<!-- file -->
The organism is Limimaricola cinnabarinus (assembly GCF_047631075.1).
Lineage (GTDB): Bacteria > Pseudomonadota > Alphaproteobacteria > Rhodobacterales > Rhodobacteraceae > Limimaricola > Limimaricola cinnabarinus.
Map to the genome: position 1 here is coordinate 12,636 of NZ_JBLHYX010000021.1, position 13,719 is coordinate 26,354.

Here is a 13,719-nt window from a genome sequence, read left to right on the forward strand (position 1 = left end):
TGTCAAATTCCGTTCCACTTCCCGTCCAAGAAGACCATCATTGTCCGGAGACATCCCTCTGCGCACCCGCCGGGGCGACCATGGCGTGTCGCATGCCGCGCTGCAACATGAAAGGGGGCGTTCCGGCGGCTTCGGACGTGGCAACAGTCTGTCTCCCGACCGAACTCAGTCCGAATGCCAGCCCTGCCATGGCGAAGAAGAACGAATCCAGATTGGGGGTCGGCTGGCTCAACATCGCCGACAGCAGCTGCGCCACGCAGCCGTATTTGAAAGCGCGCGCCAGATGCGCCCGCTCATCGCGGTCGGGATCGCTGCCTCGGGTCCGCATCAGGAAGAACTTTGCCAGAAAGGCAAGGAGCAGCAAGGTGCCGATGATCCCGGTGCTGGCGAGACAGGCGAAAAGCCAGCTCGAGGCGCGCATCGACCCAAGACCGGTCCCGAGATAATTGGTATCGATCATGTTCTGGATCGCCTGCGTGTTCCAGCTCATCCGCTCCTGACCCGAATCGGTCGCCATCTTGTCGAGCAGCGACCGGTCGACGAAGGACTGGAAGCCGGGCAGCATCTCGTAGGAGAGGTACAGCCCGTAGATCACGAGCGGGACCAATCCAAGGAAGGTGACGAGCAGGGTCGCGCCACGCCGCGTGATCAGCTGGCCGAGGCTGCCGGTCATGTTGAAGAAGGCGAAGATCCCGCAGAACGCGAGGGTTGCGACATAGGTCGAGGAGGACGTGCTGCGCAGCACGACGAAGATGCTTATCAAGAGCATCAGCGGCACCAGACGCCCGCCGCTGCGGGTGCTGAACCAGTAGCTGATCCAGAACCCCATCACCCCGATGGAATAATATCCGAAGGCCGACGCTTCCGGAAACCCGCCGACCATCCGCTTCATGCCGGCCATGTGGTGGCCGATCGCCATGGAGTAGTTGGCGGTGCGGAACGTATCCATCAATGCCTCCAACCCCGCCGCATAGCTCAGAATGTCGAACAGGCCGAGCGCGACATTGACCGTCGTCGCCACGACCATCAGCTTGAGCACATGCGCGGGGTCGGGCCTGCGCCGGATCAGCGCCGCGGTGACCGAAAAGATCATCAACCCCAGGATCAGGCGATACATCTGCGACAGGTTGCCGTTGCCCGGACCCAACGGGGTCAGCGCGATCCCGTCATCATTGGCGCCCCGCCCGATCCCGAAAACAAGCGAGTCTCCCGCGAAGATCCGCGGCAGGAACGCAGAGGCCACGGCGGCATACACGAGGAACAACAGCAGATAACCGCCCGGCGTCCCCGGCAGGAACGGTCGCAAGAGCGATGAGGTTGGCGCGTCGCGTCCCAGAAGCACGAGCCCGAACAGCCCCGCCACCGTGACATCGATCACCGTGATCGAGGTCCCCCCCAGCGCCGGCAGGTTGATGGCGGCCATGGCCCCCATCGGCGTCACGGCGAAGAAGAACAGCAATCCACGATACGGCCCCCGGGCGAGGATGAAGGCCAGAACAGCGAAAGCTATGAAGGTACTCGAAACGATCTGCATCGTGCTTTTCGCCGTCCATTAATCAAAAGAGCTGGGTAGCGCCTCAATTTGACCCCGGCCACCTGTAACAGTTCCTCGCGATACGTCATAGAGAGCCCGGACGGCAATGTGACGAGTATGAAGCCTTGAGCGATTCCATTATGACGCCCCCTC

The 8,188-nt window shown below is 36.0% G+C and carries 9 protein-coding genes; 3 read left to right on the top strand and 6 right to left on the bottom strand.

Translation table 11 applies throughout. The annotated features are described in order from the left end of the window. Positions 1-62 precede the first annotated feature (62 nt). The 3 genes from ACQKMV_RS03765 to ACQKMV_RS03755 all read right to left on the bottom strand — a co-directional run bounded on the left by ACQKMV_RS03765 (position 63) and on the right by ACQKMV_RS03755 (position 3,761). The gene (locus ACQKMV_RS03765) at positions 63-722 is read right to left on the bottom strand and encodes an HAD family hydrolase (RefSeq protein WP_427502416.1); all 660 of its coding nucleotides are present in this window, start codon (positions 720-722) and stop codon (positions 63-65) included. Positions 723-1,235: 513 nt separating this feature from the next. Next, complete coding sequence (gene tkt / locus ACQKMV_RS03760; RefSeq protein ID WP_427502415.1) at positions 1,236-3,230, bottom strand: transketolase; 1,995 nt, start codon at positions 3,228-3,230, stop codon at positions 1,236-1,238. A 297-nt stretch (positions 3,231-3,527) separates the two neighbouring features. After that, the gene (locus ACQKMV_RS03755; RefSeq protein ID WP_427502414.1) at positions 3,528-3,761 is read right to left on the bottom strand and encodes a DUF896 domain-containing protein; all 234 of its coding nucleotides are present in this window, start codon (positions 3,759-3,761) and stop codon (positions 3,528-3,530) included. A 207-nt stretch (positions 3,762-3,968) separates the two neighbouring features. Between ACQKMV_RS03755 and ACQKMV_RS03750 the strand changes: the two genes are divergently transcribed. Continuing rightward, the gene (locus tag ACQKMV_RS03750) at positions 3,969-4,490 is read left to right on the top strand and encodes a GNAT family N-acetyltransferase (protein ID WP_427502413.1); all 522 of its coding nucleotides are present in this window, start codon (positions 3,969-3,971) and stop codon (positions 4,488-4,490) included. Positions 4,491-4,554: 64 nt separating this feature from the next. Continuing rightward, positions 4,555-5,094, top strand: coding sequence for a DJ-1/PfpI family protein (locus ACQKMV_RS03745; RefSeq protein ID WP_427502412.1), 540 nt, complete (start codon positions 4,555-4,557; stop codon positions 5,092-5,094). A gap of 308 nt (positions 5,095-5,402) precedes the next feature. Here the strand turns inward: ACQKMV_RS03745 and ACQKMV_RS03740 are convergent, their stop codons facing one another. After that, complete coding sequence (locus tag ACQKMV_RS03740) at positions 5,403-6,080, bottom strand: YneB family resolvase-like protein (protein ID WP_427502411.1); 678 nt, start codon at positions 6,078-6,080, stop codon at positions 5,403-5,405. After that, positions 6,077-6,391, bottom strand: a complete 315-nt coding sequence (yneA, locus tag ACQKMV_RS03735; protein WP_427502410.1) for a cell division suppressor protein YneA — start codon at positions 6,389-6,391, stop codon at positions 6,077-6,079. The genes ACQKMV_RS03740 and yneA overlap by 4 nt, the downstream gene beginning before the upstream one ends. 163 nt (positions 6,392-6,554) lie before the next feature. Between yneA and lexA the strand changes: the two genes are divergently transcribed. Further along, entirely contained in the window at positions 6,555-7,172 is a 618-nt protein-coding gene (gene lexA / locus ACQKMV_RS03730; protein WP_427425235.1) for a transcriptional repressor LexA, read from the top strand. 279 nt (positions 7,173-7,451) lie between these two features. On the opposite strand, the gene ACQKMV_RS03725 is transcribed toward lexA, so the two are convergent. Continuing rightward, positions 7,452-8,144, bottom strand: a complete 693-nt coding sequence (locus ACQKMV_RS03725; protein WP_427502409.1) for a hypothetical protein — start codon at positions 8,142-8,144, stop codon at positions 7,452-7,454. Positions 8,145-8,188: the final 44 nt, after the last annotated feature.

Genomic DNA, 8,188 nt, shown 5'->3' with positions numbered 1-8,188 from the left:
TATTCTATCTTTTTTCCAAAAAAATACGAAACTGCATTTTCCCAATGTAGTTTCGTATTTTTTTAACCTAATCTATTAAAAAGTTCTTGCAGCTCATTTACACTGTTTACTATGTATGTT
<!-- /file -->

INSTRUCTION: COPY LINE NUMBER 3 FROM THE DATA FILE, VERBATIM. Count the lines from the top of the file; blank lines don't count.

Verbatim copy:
Map to the genome: position 1 here is coordinate 12,636 of NZ_JBLHYX010000021.1, position 13,719 is coordinate 26,354.